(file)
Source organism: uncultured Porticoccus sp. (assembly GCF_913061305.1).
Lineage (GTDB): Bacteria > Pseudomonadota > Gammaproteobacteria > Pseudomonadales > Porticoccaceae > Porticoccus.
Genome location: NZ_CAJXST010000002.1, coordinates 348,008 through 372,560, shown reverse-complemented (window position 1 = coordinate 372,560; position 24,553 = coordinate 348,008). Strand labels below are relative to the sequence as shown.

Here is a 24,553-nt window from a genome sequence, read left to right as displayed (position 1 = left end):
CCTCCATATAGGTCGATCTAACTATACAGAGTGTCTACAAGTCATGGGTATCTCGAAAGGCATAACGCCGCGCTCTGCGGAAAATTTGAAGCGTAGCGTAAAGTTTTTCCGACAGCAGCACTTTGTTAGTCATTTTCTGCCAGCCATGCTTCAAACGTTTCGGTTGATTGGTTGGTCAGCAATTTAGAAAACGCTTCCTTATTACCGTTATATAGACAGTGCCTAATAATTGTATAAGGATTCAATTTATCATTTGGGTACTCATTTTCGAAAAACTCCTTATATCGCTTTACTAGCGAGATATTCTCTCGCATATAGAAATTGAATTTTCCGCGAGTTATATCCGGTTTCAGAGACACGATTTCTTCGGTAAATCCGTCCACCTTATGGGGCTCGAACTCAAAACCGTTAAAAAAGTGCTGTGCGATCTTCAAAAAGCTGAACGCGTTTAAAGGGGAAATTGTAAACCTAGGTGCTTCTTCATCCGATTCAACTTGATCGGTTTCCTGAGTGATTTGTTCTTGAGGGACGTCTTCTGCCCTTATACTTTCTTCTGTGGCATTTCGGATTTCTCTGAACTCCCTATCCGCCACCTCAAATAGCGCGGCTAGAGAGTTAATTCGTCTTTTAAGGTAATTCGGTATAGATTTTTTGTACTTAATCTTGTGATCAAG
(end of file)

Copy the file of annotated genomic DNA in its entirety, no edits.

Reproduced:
Source organism: uncultured Porticoccus sp. (assembly GCF_913061305.1).
Lineage (GTDB): Bacteria > Pseudomonadota > Gammaproteobacteria > Pseudomonadales > Porticoccaceae > Porticoccus.
Genome location: NZ_CAJXST010000002.1, coordinates 348,008 through 372,560, shown reverse-complemented (window position 1 = coordinate 372,560; position 24,553 = coordinate 348,008). Strand labels below are relative to the sequence as shown.

Here is a 24,553-nt window from a genome sequence, read left to right as displayed (position 1 = left end):
CCTCCATATAGGTCGATCTAACTATACAGAGTGTCTACAAGTCATGGGTATCTCGAAAGGCATAACGCCGCGCTCTGCGGAAAATTTGAAGCGTAGCGTAAAGTTTTTCCGACAGCAGCACTTTGTTAGTCATTTTCTGCCAGCCATGCTTCAAACGTTTCGGTTGATTGGTTGGTCAGCAATTTAGAAAACGCTTCCTTATTACCGTTATATAGACAGTGCCTAATAATTGTATAAGGATTCAATTTATCATTTGGGTACTCATTTTCGAAAAACTCCTTATATCGCTTTACTAGCGAGATATTCTCTCGCATATAGAAATTGAATTTTCCGCGAGTTATATCCGGTTTCAGAGACACGATTTCTTCGGTAAATCCGTCCACCTTATGGGGCTCGAACTCAAAACCGTTAAAAAAGTGCTGTGCGATCTTCAAAAAGCTGAACGCGTTTAAAGGGGAAATTGTAAACCTAGGTGCTTCTTCATCCGATTCAACTTGATCGGTTTCCTGAGTGATTTGTTCTTGAGGGACGTCTTCTGCCCTTATACTTTCTTCTGTGGCATTTCGGATTTCTCTGAACTCCCTATCCGCCACCTCAAATAGCGCGGCTAGAGAGTTAATTCGTCTTTTAAGGTAATTCGGTATAGATTTTTTGTACTTAATCTTGTGATCAAG